TN-C is abundantly expressed in the musculoskeletal tissues during organogenesis and embryogenesis (Kardon, 1998; Jones and Jones, 2000a; Jones and Jones, 2000b) but somewhat less abundantly in the mature forms of these tissues (Kannus et al., 1998a). However, mature musculoskeletal tissues seem to be unique in their expression pattern of TN-C: TN-C is expressed abundantly in all musculoskeletal regions transmitting high mechanical forces from one tissue component to another, for example, in myotendinous and osteotendinous junctions (Swasdison and Mayne, 1989; Hurme and Kalimo, 1992; Salter, 1993; Chevalier et al., 1994; Mackie and Ramsey, 1996; Riley et al., 1996; Webb et al., 1997; Kannus et al., 1998a; Mackie et al., 1998; Järvinen et al., 1999; Järvinen et al., 2000; Ireland et al., 2001; Theilig et al., 2001; Altman et al., 2002; Martin et al., 2003; Hadjiargyrou et al., 2002). Not surprisingly, it was shown that TN-C expression is elevated in fibroblasts cultured in stressed collagen gels (Chiquet-Ehrismann et al., 1994; Chiquet, 1999; Kessler et al., 2001). And at least two different transcription factors and TN-C promoter elements responding to mechanical loading have been identified; a conserved GAGACC stretch-responsive enhancer region (Chiquet, 1999) and a separate signal transduction pathway that involves matrix metalloproteinases (MMPs) and Egr-1 transcription factor (Jones et al., 2002).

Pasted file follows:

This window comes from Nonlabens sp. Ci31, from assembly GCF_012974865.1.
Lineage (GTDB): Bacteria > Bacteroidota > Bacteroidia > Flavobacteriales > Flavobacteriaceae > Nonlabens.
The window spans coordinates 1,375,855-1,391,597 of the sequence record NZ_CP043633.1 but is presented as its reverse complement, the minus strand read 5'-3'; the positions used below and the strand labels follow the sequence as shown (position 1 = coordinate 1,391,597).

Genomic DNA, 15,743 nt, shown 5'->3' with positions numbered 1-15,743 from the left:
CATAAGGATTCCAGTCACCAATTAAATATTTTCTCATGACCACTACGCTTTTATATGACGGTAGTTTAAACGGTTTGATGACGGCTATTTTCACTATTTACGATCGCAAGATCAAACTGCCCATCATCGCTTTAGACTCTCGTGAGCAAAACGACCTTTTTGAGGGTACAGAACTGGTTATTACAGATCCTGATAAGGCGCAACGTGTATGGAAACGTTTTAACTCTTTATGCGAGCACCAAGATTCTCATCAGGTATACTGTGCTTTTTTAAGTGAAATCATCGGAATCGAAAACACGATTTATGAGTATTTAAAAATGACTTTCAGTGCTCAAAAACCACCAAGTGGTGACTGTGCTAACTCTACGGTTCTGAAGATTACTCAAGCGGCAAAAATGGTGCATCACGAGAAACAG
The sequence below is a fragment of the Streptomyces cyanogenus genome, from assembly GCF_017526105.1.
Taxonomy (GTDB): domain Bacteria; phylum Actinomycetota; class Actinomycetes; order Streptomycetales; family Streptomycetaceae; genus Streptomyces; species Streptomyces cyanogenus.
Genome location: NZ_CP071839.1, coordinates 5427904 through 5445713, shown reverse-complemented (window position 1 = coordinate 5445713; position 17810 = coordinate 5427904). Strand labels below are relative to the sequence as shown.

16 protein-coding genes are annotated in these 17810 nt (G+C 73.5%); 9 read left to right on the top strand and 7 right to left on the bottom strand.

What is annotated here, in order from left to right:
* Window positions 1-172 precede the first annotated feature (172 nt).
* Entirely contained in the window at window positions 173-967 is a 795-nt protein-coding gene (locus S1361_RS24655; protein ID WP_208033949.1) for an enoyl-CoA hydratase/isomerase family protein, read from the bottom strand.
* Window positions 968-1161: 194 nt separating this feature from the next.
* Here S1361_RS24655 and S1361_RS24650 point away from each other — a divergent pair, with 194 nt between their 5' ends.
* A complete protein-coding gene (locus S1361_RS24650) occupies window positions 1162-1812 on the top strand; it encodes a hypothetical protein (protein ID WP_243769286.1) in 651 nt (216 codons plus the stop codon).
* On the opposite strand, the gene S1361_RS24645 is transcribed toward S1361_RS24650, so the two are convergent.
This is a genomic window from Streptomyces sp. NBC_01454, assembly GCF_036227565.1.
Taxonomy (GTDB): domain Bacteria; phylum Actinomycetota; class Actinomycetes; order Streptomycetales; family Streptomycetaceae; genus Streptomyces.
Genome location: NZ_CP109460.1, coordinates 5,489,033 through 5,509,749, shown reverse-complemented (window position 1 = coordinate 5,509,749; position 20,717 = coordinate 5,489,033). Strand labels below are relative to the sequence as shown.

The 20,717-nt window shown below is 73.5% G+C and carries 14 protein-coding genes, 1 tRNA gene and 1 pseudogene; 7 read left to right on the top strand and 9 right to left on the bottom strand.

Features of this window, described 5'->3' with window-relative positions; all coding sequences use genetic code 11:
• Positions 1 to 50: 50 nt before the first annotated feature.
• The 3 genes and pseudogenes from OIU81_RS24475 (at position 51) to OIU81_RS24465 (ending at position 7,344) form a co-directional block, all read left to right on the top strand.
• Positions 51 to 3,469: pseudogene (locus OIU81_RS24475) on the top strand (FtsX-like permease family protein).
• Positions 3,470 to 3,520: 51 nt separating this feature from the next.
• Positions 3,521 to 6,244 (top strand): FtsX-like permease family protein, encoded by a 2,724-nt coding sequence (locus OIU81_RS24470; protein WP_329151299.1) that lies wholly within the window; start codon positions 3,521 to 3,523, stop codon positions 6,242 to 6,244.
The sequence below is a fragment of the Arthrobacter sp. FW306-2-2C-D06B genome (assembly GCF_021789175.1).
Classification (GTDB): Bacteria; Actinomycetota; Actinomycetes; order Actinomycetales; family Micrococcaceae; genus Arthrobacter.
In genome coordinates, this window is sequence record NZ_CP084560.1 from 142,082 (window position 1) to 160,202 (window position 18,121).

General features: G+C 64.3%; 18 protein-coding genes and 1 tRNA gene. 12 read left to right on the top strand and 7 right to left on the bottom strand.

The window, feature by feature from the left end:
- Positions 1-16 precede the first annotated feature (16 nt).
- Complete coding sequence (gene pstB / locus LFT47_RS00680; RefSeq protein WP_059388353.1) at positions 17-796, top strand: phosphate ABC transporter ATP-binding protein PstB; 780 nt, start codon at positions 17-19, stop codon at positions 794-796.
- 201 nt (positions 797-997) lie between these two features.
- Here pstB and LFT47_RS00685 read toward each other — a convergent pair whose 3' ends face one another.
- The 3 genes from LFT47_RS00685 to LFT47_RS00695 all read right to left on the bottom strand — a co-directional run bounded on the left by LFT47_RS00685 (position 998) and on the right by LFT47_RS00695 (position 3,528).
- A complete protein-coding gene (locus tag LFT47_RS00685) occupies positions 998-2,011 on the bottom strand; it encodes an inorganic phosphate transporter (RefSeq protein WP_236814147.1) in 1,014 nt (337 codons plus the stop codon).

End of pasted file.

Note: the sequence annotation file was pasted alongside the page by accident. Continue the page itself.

We recently extended these in vitro findings by showing that mechanical stress also regulates the expression of TN-C in vivo (Järvinen et al., 1999). In addition, other groups showed that mechanical loading placed upon the tissues controls TN-C expression in the periosteum, heart, blood vessels, skin wounds, ligament, osteotendinous junction, during synovial joint formation and in skeletal muscle (Webb et al., 1997; Costa et al., 1999; Feng et al., 1999; Yamamoto et al., 1999; Flück et al., 2000; Mehr et al., 2000; Mikic et al., 2000; Theilig et al., 2001; Jones et al., 2002; Satta et al., 2002; Altman et al., 2002; Martin et al., 2003).